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Jansson, Sven-Arne
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Jansson, S.-A., Backman, H., Andersson, M., Telg, G., Lindberg, A., Stridsman, C., . . . Rönmark, E. (2020). Severe asthma is related to high societal costs and decreased health related quality of life. Respiratory Medicine, 162, Article ID 105860.
Open this publication in new window or tab >>Severe asthma is related to high societal costs and decreased health related quality of life
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2020 (English)In: Respiratory Medicine, ISSN 0954-6111, E-ISSN 1532-3064, Vol. 162, article id 105860Article in journal (Refereed) Published
Abstract [en]

BACKGROUND: The aim of the present study was to estimate the societal costs and the key cost drivers for patients with severe asthma in Sweden. In addition, health-related quality of life (HRQOL) and morbidity of patients with severe asthma is described.

METHODS: The study population comprised adults with severe asthma recruited from a large asthma cohort within the Obstructive Lung Disease in Northern Sweden (OLIN) studies. During 2017, patients were interviewed quarterly over telephone regarding their resource utilization and productivity losses.

RESULTS: Estimated mean annual asthma-related costs per patient with severe asthma amounted to €6,500, of which approximately €2400 and €4100 were direct and indirect costs, respectively. The main cost drivers for direct costs were hospitalizations followed by drugs: approximately €1000 and €800, respectively. Patients on treatment with regular oral corticosteroids (OCS) had greater direct costs compared with those without regular OCS treatment. Co-morbid conditions were common and the costs were substantial also for co-morbid conditions, with a total cost of approximately €4200. The OCS group had significantly lower HRQOL compared to the non-OCS group.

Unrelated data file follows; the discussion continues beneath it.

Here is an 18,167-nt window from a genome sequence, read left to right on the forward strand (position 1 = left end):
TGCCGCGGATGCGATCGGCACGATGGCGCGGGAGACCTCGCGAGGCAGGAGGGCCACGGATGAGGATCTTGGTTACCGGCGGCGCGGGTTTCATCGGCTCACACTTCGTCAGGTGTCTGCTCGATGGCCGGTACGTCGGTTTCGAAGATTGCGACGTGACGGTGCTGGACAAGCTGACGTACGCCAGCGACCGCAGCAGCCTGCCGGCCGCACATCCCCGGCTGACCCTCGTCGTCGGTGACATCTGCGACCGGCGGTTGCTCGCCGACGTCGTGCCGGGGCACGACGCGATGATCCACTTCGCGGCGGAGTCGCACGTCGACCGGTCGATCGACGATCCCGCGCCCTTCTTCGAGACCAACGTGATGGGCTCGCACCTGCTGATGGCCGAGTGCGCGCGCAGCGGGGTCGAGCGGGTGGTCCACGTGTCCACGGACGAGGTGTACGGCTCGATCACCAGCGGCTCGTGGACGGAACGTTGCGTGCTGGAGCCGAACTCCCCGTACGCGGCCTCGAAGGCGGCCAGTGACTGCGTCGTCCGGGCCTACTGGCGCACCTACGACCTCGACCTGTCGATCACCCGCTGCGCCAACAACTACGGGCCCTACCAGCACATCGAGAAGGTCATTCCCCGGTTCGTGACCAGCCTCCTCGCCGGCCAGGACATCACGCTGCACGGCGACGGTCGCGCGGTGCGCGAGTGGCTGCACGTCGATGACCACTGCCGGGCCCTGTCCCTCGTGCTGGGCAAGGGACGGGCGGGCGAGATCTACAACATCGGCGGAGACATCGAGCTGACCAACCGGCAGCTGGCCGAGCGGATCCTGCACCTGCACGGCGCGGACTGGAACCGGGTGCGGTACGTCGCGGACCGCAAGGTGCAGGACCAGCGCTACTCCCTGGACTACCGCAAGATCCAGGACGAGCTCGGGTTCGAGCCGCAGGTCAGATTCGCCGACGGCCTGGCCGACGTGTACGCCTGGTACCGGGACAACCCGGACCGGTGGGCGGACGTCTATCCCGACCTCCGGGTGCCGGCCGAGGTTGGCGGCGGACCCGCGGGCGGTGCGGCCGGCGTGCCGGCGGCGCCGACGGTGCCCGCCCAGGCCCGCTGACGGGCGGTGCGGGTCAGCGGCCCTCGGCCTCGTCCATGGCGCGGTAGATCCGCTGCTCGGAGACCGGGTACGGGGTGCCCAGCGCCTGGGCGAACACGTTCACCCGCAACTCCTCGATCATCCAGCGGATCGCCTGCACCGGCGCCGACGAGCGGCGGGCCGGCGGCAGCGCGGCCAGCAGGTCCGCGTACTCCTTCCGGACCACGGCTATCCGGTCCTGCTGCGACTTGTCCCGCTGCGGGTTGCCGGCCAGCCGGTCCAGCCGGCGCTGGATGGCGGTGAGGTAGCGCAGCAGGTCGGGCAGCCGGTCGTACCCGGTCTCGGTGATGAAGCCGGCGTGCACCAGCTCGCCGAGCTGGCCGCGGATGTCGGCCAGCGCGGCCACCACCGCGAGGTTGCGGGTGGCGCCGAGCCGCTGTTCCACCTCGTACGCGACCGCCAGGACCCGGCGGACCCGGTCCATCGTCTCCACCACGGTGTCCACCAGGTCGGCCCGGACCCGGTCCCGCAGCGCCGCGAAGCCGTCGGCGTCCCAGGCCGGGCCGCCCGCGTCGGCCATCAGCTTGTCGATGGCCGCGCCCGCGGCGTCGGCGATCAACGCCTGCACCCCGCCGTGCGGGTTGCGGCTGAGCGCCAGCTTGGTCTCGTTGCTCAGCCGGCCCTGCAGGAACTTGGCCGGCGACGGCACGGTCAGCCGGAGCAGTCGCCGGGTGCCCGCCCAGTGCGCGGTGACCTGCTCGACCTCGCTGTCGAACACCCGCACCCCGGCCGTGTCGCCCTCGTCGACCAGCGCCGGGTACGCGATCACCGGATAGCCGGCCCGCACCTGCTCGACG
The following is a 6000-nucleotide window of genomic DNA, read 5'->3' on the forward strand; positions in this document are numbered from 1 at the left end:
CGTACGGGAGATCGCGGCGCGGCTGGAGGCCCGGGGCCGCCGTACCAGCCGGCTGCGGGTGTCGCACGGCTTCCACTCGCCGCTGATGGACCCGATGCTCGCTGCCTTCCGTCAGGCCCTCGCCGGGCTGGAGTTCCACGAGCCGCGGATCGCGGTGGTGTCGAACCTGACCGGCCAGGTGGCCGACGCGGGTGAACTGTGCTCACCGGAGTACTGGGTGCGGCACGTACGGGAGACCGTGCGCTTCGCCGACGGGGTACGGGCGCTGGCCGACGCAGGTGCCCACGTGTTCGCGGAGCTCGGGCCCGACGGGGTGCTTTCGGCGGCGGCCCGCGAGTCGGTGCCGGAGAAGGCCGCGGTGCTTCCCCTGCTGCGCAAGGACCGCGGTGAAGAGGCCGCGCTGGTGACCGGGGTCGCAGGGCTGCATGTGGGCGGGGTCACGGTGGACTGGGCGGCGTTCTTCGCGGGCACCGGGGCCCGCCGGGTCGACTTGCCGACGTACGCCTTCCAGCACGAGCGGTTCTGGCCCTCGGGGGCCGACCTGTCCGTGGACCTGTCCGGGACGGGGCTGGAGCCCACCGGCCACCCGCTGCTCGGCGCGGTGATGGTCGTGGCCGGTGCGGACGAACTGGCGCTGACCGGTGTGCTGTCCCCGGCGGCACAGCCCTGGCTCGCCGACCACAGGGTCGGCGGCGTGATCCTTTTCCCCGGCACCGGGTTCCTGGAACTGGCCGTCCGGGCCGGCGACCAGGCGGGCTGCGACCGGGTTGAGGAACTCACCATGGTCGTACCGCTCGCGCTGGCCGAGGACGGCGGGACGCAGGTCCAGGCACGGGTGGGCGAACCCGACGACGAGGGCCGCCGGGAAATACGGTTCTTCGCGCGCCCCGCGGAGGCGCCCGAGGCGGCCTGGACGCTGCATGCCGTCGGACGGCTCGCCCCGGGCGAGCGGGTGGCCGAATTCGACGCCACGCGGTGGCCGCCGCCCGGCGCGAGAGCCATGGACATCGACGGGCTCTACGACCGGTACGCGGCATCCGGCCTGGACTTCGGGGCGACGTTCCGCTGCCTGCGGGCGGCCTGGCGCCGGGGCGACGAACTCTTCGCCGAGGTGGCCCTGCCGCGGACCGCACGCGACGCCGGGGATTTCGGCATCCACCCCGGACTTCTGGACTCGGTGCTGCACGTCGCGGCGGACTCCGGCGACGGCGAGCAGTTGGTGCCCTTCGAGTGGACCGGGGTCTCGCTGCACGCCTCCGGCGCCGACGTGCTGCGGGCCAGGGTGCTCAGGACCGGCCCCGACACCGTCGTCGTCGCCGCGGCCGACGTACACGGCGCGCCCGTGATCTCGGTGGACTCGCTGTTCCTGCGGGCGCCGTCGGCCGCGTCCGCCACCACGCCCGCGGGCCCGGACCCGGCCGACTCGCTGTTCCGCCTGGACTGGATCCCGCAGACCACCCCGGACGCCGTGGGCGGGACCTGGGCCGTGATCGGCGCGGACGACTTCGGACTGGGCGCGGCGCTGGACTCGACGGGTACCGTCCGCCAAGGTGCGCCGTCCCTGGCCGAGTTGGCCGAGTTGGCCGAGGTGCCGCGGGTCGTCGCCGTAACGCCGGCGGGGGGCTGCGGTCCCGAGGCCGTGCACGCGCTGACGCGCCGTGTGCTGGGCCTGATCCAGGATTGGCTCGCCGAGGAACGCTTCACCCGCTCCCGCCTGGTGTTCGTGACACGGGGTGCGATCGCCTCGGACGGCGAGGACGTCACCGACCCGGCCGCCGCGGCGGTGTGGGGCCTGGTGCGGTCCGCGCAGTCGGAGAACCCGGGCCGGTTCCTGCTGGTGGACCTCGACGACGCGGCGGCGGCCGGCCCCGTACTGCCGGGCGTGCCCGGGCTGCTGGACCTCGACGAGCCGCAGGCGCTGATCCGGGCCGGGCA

CONCLUSIONS: The societal costs due to severe asthma were substantial. Costs for co-morbid conditions contributed substantially to both direct and indirect costs. The direct costs were significantly higher in the maintenance OCS-group compared to the non-maintenance OCS-group. These results indicate a need for improved management and treatment regimens for patients with severe asthma.

Place, publisher, year, edition, pages
Elsevier, 2020
Keywords
Costs, Health-related quality of life, Oral corticosteroids, Severe asthma
National Category
Respiratory Medicine and Allergy
Identifiers
urn:nbn:se:umu:diva-168152 (URN)10.1016/j.rmed.2019.105860 (DOI)32056670 (PubMedID)
Available from: 2020-02-18 Created: 2020-02-18 Last updated: 2020-02-20Bibliographically approved
Selberg, S., Hedman, L., Jansson, S.-A., Backman, H. & Stridsman, C. (2019). Asthma control and acute health care visits among young adults with asthma: A population-based study. Journal of Advanced Nursing, 75(12), 3525-3534
Open this publication in new window or tab >>Asthma control and acute health care visits among young adults with asthma: A population-based study
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2019 (English)In: Journal of Advanced Nursing, ISSN 0309-2402, E-ISSN 1365-2648, Vol. 75, no 12, p. 3525-3534Article in journal (Refereed) Published
Abstract [en]

AIMS: To study asthma control and acute health care visits among young adults with asthma.

BACKGROUND: Despite the access to effective treatment and nursing interventions, poor asthma control is still common among individuals with asthma. However, studies describing clinical characteristics among young adults with asthma are rare.

DESIGN: A population-based cohort study.

METHODS: In 2015, as a part of the OLIN pediatric cohort I (recruited in 1996 at age 7-8yr), N=2291 young adults (27-28 yr) completed a postal questionnaire survey including questions on asthma and respiratory symptoms. Of these, N=280 (12%) were identified as having current asthma and were further studied.

RESULTS: Of those with current asthma, women reported respiratory symptoms and smoking to a greater extent than men. Approximately one-fourth had uncontrolled asthma and acute health care visits due to asthma was reported by 15% of women and 8% of men. Uncontrolled asthma was associated with smoking, lower educational level, use of reliever treatment most days and acute health care visits. Acute health care visits due to asthma were associated with periodic use of regular controller treatment also after adjustment for uncontrolled asthma.